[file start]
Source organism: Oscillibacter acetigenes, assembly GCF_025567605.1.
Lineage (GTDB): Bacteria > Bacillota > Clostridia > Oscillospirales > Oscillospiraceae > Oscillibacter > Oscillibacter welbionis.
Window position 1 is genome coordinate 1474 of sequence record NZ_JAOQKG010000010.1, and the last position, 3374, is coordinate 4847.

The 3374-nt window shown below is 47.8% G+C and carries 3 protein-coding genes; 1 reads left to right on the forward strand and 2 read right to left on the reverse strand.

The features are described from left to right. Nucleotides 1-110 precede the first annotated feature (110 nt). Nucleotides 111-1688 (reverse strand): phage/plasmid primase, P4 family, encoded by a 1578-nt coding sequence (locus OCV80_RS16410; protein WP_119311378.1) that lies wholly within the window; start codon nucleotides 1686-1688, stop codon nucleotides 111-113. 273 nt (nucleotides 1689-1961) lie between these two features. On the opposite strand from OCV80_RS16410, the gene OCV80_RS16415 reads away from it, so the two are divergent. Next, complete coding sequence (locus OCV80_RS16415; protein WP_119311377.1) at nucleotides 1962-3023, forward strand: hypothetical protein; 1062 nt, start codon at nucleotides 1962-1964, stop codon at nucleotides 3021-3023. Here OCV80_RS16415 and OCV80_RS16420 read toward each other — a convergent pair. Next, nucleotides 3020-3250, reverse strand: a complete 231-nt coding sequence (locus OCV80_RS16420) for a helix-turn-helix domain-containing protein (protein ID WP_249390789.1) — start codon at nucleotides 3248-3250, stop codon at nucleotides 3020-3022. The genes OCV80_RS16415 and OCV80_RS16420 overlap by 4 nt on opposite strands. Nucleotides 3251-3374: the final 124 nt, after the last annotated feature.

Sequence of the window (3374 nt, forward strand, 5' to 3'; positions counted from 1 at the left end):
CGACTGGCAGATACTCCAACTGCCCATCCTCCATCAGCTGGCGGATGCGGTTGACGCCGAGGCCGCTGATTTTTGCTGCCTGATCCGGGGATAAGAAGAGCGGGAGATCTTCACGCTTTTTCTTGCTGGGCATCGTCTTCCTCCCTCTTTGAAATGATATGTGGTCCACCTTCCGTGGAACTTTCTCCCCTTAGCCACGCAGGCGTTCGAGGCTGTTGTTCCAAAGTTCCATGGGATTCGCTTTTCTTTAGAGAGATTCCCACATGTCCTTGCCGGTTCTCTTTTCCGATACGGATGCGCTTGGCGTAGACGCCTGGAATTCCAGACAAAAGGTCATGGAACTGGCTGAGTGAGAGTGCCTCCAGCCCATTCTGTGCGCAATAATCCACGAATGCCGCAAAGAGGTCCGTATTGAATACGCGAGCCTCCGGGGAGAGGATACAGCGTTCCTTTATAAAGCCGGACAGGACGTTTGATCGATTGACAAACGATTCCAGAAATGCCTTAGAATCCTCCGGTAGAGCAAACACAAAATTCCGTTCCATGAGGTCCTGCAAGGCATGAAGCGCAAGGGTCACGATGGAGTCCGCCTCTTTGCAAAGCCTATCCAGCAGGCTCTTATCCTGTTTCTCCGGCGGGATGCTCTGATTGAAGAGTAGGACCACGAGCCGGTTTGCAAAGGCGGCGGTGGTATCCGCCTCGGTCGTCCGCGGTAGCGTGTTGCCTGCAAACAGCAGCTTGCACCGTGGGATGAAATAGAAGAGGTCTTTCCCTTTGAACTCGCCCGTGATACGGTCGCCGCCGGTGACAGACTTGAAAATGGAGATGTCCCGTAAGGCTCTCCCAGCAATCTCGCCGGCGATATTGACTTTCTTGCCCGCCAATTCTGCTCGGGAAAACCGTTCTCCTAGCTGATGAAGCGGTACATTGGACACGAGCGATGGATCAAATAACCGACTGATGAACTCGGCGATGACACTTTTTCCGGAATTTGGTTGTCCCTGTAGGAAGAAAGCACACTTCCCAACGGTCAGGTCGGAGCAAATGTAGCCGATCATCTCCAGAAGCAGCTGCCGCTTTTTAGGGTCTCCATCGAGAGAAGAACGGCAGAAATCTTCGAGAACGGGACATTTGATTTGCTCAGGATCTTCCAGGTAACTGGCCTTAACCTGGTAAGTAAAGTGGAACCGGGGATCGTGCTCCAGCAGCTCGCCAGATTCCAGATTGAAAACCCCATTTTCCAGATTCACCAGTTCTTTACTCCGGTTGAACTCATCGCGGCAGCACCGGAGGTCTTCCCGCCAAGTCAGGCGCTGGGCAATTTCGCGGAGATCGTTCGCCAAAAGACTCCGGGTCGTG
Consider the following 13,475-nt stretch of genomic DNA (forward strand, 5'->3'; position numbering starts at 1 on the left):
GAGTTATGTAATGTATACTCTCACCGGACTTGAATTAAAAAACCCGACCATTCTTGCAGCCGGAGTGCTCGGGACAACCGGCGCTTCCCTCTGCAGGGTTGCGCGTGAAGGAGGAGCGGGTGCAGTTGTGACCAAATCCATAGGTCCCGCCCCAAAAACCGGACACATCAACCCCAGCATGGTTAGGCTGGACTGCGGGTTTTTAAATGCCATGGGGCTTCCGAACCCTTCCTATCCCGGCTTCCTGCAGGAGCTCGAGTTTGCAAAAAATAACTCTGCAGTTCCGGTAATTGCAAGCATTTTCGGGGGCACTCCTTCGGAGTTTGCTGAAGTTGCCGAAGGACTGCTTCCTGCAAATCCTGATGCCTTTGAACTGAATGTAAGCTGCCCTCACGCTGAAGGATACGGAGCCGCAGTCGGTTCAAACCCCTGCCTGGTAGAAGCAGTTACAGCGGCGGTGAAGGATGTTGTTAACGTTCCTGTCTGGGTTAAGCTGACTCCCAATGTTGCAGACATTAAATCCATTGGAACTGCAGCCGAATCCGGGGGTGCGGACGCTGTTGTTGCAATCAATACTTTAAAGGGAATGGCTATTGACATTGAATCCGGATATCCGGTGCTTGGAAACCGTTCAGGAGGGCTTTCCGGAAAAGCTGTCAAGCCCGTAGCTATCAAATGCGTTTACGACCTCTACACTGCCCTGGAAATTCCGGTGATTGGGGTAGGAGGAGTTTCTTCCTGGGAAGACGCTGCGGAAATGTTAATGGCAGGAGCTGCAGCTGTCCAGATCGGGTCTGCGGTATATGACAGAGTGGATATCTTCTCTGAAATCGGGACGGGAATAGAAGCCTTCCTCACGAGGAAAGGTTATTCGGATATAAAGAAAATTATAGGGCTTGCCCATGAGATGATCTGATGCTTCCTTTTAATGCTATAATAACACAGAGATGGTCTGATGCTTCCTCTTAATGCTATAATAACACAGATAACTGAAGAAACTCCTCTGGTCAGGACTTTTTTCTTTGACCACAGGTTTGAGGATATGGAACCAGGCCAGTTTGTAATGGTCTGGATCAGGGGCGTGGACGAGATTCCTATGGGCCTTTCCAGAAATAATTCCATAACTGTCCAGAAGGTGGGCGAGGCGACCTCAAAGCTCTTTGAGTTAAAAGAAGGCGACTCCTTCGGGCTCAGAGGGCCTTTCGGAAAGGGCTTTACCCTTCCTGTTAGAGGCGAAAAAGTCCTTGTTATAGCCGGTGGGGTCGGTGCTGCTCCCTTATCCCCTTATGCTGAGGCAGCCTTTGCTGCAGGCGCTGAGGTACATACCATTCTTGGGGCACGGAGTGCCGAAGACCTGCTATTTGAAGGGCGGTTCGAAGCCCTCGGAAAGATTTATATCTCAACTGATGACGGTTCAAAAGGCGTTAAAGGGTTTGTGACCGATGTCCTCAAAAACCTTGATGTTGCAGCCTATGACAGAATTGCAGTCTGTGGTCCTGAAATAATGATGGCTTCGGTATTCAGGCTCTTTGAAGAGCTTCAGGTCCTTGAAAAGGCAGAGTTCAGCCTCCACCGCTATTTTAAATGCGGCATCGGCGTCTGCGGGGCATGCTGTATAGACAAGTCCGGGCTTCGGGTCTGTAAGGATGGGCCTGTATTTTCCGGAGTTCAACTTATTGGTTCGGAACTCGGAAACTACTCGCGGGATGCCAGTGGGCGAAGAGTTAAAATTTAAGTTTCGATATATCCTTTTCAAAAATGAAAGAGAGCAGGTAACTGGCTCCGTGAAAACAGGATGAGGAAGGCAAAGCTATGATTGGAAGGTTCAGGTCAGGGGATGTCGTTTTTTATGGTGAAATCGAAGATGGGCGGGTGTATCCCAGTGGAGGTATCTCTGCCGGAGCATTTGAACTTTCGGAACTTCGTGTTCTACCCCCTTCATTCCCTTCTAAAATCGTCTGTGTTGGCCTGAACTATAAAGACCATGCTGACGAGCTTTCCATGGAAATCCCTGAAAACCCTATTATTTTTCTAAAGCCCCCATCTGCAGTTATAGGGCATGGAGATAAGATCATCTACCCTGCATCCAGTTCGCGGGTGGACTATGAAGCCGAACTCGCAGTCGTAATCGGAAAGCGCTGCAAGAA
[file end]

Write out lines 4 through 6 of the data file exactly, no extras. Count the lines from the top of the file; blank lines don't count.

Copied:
The 3374-nt window shown below is 47.8% G+C and carries 3 protein-coding genes; 1 reads left to right on the forward strand and 2 read right to left on the reverse strand.

The features are described from left to right. Nucleotides 1-110 precede the first annotated feature (110 nt). Nucleotides 111-1688 (reverse strand): phage/plasmid primase, P4 family, encoded by a 1578-nt coding sequence (locus OCV80_RS16410; protein WP_119311378.1) that lies wholly within the window; start codon nucleotides 1686-1688, stop codon nucleotides 111-113. 273 nt (nucleotides 1689-1961) lie between these two features. On the opposite strand from OCV80_RS16410, the gene OCV80_RS16415 reads away from it, so the two are divergent. Next, complete coding sequence (locus OCV80_RS16415; protein WP_119311377.1) at nucleotides 1962-3023, forward strand: hypothetical protein; 1062 nt, start codon at nucleotides 1962-1964, stop codon at nucleotides 3021-3023. Here OCV80_RS16415 and OCV80_RS16420 read toward each other — a convergent pair. Next, nucleotides 3020-3250, reverse strand: a complete 231-nt coding sequence (locus OCV80_RS16420) for a helix-turn-helix domain-containing protein (protein ID WP_249390789.1) — start codon at nucleotides 3248-3250, stop codon at nucleotides 3020-3022. The genes OCV80_RS16415 and OCV80_RS16420 overlap by 4 nt on opposite strands. Nucleotides 3251-3374: the final 124 nt, after the last annotated feature.

Sequence of the window (3374 nt, forward strand, 5' to 3'; positions counted from 1 at the left end):